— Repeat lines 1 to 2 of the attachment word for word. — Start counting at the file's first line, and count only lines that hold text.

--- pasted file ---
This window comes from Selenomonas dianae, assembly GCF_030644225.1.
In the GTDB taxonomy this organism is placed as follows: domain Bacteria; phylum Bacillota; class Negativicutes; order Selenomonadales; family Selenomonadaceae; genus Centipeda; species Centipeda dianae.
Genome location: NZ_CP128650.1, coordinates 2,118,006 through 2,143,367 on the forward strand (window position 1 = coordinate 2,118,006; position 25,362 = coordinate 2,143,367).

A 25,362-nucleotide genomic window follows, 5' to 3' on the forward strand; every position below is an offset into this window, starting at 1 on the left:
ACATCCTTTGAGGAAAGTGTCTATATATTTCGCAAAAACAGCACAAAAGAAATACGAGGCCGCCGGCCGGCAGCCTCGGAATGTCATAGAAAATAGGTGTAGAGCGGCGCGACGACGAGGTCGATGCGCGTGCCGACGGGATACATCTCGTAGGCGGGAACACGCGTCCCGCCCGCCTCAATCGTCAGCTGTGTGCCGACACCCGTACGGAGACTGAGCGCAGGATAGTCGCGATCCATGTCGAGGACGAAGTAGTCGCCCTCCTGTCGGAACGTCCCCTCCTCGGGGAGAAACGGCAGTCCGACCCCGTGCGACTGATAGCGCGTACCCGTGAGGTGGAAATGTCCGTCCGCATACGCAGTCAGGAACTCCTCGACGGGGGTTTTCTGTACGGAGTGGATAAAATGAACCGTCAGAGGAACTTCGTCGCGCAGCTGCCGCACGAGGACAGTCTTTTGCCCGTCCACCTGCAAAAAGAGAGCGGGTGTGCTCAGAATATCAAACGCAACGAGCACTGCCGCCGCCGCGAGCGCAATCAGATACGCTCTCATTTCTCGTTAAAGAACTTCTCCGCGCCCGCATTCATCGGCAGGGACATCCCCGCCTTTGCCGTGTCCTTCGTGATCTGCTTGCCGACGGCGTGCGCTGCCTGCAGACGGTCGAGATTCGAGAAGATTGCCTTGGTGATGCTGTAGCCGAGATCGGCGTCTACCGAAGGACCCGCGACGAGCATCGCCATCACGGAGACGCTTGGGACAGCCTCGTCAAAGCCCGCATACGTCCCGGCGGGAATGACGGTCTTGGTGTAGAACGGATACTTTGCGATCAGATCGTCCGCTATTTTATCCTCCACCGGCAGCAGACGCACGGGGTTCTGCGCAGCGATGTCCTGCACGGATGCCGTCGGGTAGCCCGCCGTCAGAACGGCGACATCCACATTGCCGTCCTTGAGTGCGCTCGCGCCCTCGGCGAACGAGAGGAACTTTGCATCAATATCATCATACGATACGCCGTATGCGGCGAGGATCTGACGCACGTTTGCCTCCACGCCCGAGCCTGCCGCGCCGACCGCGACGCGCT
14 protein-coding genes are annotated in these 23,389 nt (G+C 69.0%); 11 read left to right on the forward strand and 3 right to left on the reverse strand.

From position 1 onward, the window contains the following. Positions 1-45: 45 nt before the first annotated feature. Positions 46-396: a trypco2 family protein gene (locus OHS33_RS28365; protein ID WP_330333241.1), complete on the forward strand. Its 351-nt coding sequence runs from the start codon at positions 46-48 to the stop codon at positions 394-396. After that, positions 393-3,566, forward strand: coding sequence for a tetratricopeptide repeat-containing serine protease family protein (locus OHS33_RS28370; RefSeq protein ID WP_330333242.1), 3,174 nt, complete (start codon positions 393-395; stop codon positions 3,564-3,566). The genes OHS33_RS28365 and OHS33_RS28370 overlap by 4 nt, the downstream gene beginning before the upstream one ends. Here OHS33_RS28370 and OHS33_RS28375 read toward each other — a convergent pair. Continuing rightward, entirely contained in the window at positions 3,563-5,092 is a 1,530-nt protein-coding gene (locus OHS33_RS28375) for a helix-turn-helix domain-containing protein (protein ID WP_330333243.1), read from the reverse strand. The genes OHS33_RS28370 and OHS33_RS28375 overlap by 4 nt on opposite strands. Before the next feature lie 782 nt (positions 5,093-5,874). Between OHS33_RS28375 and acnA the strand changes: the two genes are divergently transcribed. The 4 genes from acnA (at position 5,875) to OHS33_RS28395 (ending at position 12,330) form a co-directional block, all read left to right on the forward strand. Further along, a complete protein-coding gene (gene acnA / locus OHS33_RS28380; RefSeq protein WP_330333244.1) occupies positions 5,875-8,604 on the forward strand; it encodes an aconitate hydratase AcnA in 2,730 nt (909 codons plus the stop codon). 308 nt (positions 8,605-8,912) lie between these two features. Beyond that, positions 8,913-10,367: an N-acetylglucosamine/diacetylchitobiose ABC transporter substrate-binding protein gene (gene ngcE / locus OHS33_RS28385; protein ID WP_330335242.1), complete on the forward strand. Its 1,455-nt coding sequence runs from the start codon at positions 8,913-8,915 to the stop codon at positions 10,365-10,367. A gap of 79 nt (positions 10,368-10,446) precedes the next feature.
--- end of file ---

This window comes from Selenomonas dianae, assembly GCF_030644225.1.
In the GTDB taxonomy this organism is placed as follows: domain Bacteria; phylum Bacillota; class Negativicutes; order Selenomonadales; family Selenomonadaceae; genus Centipeda; species Centipeda dianae.